Sally Lightfoot crab and Striated Heron – Isla Santa Cruz, Galapagos, Ecuador
Vivek Khanzode

Our latest featured photographer is Vivek Khanzodé from Northern California. His interest in birds and nature blossomed after a trip to Costa Rica in 2009. The Resplendent Quetzal mesmerized him, and since then he has been traveling in the U.S. and the neotropics in Central and South America annually on nature themed vacations to capture the beauty of birds on film.

Vivek has been a member of the Santa Clara Valley Audubon Society (SCVAS) Board since 2011 and currently serves on the Executive, Membership & Development, and Nominating Committees. He is also a strong supporter and active presenter in the Bay Area Bird Photographers group of SCVAS. When he isn’t working as engineering manager in the semiconductor industry, Vivek photographs birds in the Bay Area and beyond. His bird photos, in addition to appearing in International Bird Rescue publications, have been published by the National Audubon Society, the American Bird Conservancy, and other conservation related organizations.


Question: You have so many fine photos, what are some of your favorite species to capture photographically?

Answer: Thank you! I am glad you like my photos. I love all birds and it is really difficult to answer this question as I am interested in understanding and observing bird behavior and I also love to photograph them. That said, some birds lend themselves to be better subjects than others. In my opinion tropical and sub-tropical birds like the Tanagers and Hummingbirds are especially colorful and make for great subjects to showcase Nature’s beauty.

Greater Flamingo – Isla Santa Cruz, Galapagos, Ecuador

Q: How did you get your start in photography?

A: I have loved photography as a child. I had an old Yashica twin lens reflex (TLR) film camera as a child. Over time, I developed an interest in nature and wildlife and so photographing the wildlife and nature was a natural extension of my passions and abilities. After the advent of digital photography, I was able to learn quickly and develop bird photography as a hobby. Although I have been a photographer for a long time, I have only been photographing birds for the last ten years or so.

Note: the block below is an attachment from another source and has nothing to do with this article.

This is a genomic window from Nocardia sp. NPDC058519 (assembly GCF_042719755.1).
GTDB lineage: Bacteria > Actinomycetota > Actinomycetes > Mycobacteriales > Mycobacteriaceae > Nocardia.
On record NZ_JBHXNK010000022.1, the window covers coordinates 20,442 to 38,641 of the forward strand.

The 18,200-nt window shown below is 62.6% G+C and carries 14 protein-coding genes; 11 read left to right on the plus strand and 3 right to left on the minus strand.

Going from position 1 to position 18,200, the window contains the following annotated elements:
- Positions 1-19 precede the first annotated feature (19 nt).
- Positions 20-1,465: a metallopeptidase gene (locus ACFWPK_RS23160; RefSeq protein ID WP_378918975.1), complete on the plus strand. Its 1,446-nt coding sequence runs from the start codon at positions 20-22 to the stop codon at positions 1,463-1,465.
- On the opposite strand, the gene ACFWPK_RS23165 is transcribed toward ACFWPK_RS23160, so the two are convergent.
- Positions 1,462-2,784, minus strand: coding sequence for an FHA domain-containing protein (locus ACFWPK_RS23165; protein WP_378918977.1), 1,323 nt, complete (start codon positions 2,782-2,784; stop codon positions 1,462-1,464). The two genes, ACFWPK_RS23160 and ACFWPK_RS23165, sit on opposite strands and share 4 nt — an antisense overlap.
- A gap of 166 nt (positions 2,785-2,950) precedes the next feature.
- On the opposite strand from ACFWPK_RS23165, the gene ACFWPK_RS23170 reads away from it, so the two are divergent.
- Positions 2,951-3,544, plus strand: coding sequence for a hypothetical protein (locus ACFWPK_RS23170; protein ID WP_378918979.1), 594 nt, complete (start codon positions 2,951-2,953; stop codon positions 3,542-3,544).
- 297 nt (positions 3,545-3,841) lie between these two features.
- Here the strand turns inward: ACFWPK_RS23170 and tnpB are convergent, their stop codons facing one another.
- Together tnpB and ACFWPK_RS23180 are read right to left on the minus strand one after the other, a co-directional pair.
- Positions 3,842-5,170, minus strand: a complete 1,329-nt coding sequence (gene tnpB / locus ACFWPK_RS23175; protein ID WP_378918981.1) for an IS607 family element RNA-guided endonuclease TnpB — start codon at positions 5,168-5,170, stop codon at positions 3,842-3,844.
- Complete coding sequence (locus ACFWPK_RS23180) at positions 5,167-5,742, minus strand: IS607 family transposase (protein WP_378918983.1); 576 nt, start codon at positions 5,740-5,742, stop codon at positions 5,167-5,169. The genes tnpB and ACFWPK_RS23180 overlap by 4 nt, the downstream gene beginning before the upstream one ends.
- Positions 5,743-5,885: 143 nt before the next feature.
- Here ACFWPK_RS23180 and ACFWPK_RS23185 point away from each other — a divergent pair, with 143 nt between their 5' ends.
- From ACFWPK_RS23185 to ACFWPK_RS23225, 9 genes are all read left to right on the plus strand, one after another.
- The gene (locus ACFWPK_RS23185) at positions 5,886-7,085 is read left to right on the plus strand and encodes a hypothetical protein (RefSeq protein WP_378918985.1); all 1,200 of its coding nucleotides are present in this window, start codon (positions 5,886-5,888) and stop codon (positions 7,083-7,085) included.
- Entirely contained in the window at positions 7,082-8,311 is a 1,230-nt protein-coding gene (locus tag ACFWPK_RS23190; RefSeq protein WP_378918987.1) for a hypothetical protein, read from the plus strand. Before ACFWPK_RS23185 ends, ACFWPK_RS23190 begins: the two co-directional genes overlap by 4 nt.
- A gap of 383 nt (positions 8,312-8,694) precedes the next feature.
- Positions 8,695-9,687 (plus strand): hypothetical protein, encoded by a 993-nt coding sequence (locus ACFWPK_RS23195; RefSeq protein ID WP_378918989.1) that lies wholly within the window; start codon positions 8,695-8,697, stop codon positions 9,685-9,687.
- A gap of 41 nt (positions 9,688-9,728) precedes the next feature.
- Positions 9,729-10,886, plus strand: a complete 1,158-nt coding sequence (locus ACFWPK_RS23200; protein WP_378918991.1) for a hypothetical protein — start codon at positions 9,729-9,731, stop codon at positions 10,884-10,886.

Yellow-crowned Night-Heron – Weslaco, TX, USA

Q: What are some of the challenges you face in your bird and nature photography in general?

A: Birds are not static, and most birds are pretty skittish. Therefore, one of the key aspects of bird photography is exercising patience. One must also travel to their habitats and learn their behaviors. For example, in Galapagos, there were many Red-billed Tropicbirds that came up a bluff. And the wind carried them up, so I positioned myself at the bluff and waited for them to come up against the ocean with a nice background. The same is true for wildlife. It is critically important to understand the behavior of the wildlife. In Africa, the action happens in crepuscular hours, so one must be willing to get going very early in the morning before dawn and willing to stay past sundown. Nature photography also includes Landscape photography and for landscape photography, the “quality” of light is important.

In addition to this, the photographer must know the capabilities of the camera system. This is important in order to capture dynamic moments. Certain other situations also demand a good understanding of the camera’s capabilities.

American White Pelicans

Q: We know great photography is more than big name brand equipment. But that being said, what lens could you not live without and why?

A: Photography is certainly more than big name equipment. While equipment is important, having a good eye is certainly more important. All that said, for a bird photographer, a long telephoto lens is absolutely essential. I think, for me, that lens would be the Sony 600mm f/4 GM lens. I love how well made, sharp and light this lens is.

White-cheeked Pintail – Galapagos, Ecuador

Q: If you could give beginning nature photographers just one (or two) bit of advice, what would it be?

A: Take a lot of photos and review them critically. There is no substitute for practice. Also, get a mentor who can review your photos critically and ask for advice – especially what they would do differently.


Q: What bird photo projects are you working on in the future?

A: I would love to visit Colombia to photograph birds. I’ve visited Colombia once on a family vacation, but I would love to go back specifically to photograph birds there. Colombia has a great variety of tropical birds that I haven’t seen and it would be a blast to go photograph them some day.

Q: Who are some of your favorite photographers?

A: My favorite photographers are:

Luis Villablanca – Birds –

Matthew Studebaker – Birds –

Glenn Bartley – Birds –

Brian Small – Birds –

Guy Tal – (Landscapes)–

Q: How has working in nature enhanced your life?

A: Working in nature is pure meditation for me. The high tech, high stress life in Silicon Valley is very demanding. I like to escape to nature and photograph birds. I love my time in nature because it allows me to relax and enjoy the solitude that nature offers from the humdrum of city life. In other words, birds and nature rejuvenate my soul!

See more of Vivek’s wonderful work on his personal site:

Twitter: @birdpixel

Belted Kingfisher – November, 2012